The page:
5 Tips to Help You Lose Weight Riding an Electric Bike
Love at first ride.
The EVELO blog
By some estimates riding an electric bike could help you burn 400 calories an hour under the proper conditions. So it is clear that getting on your e-bike is a good way to shed unwanted fat.
Electric bikes are also fun. They can be a very enjoyable alternative to some car trips, and they sure beat spending all day indoors at a desk or watching Gunsmoke reruns on TNT. In fact one of the big benefits of choosing an electric bike as your medium, if you will, for weight loss, is that you are, perhaps, more likely to actually ride an e-bike then say run a mile or slide on lycra shorts and head to the local gym. … Read more
Electric bikes will be given more access to U.S. public lands. That was the U.S. Department of Interior’s August 2019 directive to the various land-managing agencies it oversees. But what exactly does that mean for e-bike riders?
As Noa Banayan, federal affairs manager at People for Bikes, explains, it could mean different things for each class of electric bicycle at each individual park, dam, or recreation area. So while this is good news for the electric bike community, it is nuanced. Noa took a few minutes to explain this new policy on The Electric Bike Podcast from EVELO. You can listen to that podcast and follow along with the transcript below. … Read more
The automobile has driven (pun intended) progress in America at least since the first Model A Ford rolled off of the production line on October 20, 1927. There is also little doubt that cars and trucks will continue to be the most popular form of transportation in the United States for the foreseeable future. But that hasn’t stopped some folks from trying to reduce the number of car trips they take.
In fact, many shoppers purchase an electric bike or an electric trike because they want an inexpensive, healthy, and environmentally friendly way to replace short car trips.
The movement toward reducing automobile trips has also created a new sort of vehicle that is not exactly an electric trike, not quite a velomobile, but still and intriguing car alternative.
Electric bikes are booming. People of all ages from a 20-something commuter in Seattle to an 85-year-old grandma in Massachusetts are enjoying the benefits of owning and riding an e-bike. In fact, you should probably own one already too.
“A certain subset of masochistic cycling purists believe that you should suffer any time you set out on a bike,” wrote Ashley Mateo in a June 2019 The Wall Street Journal article. … Read more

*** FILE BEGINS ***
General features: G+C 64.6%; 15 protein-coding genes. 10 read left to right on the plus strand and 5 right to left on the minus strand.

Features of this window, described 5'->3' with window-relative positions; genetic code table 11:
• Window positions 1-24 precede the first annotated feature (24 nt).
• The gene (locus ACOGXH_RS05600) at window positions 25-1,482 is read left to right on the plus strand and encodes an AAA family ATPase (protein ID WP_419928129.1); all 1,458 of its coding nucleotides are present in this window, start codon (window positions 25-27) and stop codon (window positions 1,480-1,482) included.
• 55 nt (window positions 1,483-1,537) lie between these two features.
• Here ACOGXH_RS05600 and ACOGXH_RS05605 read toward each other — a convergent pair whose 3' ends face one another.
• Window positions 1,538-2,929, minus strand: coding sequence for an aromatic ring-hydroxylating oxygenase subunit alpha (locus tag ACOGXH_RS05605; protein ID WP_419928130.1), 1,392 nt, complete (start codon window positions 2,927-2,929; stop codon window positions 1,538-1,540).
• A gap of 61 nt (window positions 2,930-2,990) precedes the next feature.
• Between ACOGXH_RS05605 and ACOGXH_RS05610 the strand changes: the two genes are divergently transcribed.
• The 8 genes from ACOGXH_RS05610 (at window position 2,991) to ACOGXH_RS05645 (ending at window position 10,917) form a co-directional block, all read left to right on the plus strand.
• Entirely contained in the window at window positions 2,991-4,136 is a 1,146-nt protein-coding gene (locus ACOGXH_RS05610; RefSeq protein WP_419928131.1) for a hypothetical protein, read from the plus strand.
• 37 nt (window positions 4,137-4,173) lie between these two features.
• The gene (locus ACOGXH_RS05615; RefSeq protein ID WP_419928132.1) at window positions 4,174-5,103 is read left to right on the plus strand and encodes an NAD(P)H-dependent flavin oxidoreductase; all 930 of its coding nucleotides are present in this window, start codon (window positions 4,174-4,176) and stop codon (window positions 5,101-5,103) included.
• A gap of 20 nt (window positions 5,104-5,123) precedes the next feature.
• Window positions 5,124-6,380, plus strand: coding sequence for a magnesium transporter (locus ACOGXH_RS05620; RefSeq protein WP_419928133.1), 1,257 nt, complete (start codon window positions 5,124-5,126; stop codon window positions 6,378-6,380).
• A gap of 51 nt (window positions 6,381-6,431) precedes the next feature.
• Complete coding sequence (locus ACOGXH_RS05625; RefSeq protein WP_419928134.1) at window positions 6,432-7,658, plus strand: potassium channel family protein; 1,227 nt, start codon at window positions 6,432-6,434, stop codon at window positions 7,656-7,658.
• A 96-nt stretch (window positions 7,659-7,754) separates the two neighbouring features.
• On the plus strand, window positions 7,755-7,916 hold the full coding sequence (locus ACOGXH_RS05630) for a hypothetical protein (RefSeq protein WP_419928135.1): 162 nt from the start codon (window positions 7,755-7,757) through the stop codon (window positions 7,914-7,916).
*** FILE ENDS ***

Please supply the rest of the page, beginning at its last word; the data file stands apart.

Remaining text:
Improbable in its form and unlikely in its function, an electric folding bike can be a convenient recreational ride. It can help you master intermodal transportation, and a folding bike may encourage personal well being.
There is a sense in which an electric folding bicycle is a transportation platypus. … Read more
Electric bicycles are an enjoyable part of alternative transportation. They can replace a trip you might otherwise take in a car, saving money and contributing to a better environment.
This week’s podcast was an enjoyable conversation with Renée Moore. You will learn how Renée was introduced to bicycling and bicycle commuting, and hear something about the programs she manages which are meant to encourage bicycling. You can play the podcast and follow along with the transcript below. … Read more
Bicycle safety is an important topic. You should feel safe riding your electric bike. A Boston-based company, Loud Bicycle, believes that one of the ways to improve safety is to speak the language of the road. And what they mean is that they want to make your bike honk.
Recently, we recorded an interview with Jonathan Lansey, one of the founders of LoudBicycle for The Electric Bike Podcast from EVELO.
Personal electric bikes could help public transit systems manage the first-mile-last-mile problem, encouraging ridership and lowering mass transit costs. But like many possible solutions to this problem, electric bikes still face challenges.
If privately-owned electric bikes are to impact the first-mile-last-mile (FMLM) transit problem, communities must address infrastructure, transport, and storage. … Read more
Bicycling in America needs a community. This is true whether you’re discussing electric bikes or conventional ones. If bicycles are going to continue to grow in popularity and if they are to emerge as a serious alternative to at least some automobile trips, it will be a community of committed riders that helps them go mainstream.
This is important. For example, several years ago, the U.S. Environmental Protection Agency (EPA) estimated that the United States could save $900 million a year if Americans rode a ride instead of driving for half of all trips less than one mile. … Read more